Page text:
Zhang Jilong, acting president of the Asian Footbal Associations (l), arrives with Interpol''s director of training for the conference.
Two hundred officials from 43 countries have gathered in Malaysia to find ways to tackle the "pandemic" of match-fixing in football.
Earlier this month, Europol, the European anti-crime agency, found that around 680 football matches had been fixed, including World Cup and European Championship qualifiers. Of these matches, 380 took place in Europe, while the other 300 were played in Asia.
The anti-crime agency also said that match-fixing was networked out of Singapore, and documented profits amounted to €7m (£6.1m; $9.3m).
Though Europol did not reveal the identity of the 'fixed' matches, they said some 425 officials and players had been involved in the illicit operation.
Europol also suggested that a Champions League fixture on English soil 'three or four years ago' was fixed.
Speaking ahead of the AFC-Interpol two-day seminar, entitlted 'Match Fixing: The Ugly Side of the Beautiful Game', AFC acting president Zhang Jilong said that match-fixing was "pandemic" and was "too complicated and widespread for one organisation to fight it alone."
Zhang called for a joint effort of all football federations to eradicate match-fixing, saying: "It is well known that Asia has zero tolerance for match-fixing. We have been working together with FIFA and our Member Associations to tackle this serious problem for some time now."
He added that, although Asia has become the epicentre for match-fixing, the problem spreads across all continents and none is free from corruption.
FIFA's director of security, Ralf Mutschke, said the vast number of games played and the massive increase in online betting make the sport an easy target for organised crime.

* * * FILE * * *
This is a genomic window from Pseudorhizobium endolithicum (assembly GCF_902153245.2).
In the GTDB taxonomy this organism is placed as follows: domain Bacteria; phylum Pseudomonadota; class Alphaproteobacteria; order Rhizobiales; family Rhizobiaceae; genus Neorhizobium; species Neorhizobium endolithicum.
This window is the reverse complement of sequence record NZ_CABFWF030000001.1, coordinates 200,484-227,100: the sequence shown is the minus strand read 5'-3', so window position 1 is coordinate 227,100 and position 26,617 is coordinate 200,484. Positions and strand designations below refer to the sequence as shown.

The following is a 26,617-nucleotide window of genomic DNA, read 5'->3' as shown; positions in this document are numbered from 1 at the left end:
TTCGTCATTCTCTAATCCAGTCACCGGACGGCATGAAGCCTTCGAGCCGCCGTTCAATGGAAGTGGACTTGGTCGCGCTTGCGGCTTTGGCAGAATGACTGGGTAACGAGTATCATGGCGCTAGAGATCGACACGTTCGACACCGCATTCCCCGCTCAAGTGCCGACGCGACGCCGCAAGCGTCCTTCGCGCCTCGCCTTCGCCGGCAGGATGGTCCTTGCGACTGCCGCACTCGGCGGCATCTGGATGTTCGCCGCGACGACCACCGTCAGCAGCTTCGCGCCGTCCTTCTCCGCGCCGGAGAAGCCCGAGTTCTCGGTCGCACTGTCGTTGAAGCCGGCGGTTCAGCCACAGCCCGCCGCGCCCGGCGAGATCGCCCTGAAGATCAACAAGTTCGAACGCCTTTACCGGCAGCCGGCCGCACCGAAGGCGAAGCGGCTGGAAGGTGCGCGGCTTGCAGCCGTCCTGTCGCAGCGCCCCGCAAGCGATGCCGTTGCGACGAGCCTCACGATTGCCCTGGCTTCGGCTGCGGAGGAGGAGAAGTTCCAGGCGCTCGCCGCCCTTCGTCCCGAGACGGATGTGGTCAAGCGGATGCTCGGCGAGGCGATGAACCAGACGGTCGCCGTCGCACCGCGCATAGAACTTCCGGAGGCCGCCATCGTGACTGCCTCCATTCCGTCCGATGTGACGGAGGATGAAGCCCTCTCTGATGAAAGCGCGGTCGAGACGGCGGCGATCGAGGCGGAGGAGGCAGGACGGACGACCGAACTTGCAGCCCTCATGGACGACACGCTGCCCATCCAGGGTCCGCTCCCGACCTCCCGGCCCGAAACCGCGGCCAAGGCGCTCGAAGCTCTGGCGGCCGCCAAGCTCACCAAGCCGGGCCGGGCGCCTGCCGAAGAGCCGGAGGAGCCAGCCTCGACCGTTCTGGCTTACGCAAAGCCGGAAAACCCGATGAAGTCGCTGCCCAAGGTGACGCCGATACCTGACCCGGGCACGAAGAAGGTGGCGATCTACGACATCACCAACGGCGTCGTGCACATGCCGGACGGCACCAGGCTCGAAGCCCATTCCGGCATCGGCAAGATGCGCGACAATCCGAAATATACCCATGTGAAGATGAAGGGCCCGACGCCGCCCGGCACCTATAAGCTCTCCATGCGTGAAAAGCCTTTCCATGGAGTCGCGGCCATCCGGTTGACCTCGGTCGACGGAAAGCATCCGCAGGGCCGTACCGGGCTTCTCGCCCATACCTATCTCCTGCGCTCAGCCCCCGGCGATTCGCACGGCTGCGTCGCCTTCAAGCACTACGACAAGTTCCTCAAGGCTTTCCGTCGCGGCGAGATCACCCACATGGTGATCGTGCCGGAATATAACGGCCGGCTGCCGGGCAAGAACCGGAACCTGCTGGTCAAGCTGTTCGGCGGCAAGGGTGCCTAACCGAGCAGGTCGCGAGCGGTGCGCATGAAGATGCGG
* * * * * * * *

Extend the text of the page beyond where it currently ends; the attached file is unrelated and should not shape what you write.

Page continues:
"Where money flows, corruption often follows. We need and must target our action at a global level. FIFA cannot fight and win this battle against corruption in football alone; involving all parties that need to work together is the key to the battle against corruption in football," said Mutschke.
In a recent poll conducted by FourFourTwo, 14 percent of respondents, comprising around 100 professional football players in England and Spain, admitted that match-fixing was rife in the game. An unnamed League Two defender said:
"It goes on, I'm telling you. I've had players calling me and tell me to bet on the outcome of the match, especially at the end of the season. I've never been approached myself, but I know it goes on."
On 19 February, the Chinese FA banned 33 players and officials for life, including fining Shanghai Shenhua £103,000 and stripping them of their 2003 league title.
In their three-year enquiry, the Chinese FA found that the club, which attracted talents like Didier Drogba and Nicolas Anelka in 2012, had offered bribes to match officials in their 4-1 victory over Shanxi Guoli.
Thai FA has also started investigating last November's FA Cup final played between Buriram United and Army United, a match in which the former won 2-1. The referee alleged that one of the teams offered him a bribe to favour them.
Match-fixing has plagued Asian football with South Korea and Malaysia handing out life bans to players, officials and referees involved in it.
In 2006, Italy was rocked by the Calciopoli scandal, involving top Serie A and B teams. In 2006 Italian police implicated Juventus and other major teams including AC Milan, Fiorentina and Lazio, when they uncovered telephone conversations between clubs and referees.
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